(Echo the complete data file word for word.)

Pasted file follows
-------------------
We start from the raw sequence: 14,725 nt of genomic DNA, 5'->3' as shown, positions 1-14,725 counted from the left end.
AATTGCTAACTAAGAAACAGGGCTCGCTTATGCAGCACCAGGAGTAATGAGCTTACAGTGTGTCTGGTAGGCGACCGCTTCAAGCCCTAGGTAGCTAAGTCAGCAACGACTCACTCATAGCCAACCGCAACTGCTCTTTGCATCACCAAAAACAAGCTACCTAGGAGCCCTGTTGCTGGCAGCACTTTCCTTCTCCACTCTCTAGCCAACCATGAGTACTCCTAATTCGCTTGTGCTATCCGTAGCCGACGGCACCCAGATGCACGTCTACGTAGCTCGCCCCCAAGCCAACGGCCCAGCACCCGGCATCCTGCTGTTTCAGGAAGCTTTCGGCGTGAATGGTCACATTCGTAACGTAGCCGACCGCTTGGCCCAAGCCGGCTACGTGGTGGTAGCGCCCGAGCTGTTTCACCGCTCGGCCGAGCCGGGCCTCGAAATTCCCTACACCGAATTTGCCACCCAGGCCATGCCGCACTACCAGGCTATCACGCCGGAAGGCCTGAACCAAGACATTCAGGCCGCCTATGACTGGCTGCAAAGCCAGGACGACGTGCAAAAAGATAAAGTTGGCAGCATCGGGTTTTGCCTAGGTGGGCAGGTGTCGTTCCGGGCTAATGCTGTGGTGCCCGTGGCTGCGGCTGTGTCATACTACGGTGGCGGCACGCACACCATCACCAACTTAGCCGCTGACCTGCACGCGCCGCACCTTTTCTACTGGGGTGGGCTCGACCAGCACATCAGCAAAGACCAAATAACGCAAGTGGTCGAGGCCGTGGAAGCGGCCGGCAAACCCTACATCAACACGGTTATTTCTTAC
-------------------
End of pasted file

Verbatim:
We start from the raw sequence: 14,725 nt of genomic DNA, 5'->3' as shown, positions 1-14,725 counted from the left end.
AATTGCTAACTAAGAAACAGGGCTCGCTTATGCAGCACCAGGAGTAATGAGCTTACAGTGTGTCTGGTAGGCGACCGCTTCAAGCCCTAGGTAGCTAAGTCAGCAACGACTCACTCATAGCCAACCGCAACTGCTCTTTGCATCACCAAAAACAAGCTACCTAGGAGCCCTGTTGCTGGCAGCACTTTCCTTCTCCACTCTCTAGCCAACCATGAGTACTCCTAATTCGCTTGTGCTATCCGTAGCCGACGGCACCCAGATGCACGTCTACGTAGCTCGCCCCCAAGCCAACGGCCCAGCACCCGGCATCCTGCTGTTTCAGGAAGCTTTCGGCGTGAATGGTCACATTCGTAACGTAGCCGACCGCTTGGCCCAAGCCGGCTACGTGGTGGTAGCGCCCGAGCTGTTTCACCGCTCGGCCGAGCCGGGCCTCGAAATTCCCTACACCGAATTTGCCACCCAGGCCATGCCGCACTACCAGGCTATCACGCCGGAAGGCCTGAACCAAGACATTCAGGCCGCCTATGACTGGCTGCAAAGCCAGGACGACGTGCAAAAAGATAAAGTTGGCAGCATCGGGTTTTGCCTAGGTGGGCAGGTGTCGTTCCGGGCTAATGCTGTGGTGCCCGTGGCTGCGGCTGTGTCATACTACGGTGGCGGCACGCACACCATCACCAACTTAGCCGCTGACCTGCACGCGCCGCACCTTTTCTACTGGGGTGGGCTCGACCAGCACATCAGCAAAGACCAAATAACGCAAGTGGTCGAGGCCGTGGAAGCGGCCGGCAAACCCTACATCAACACGGTTATTTCTTAC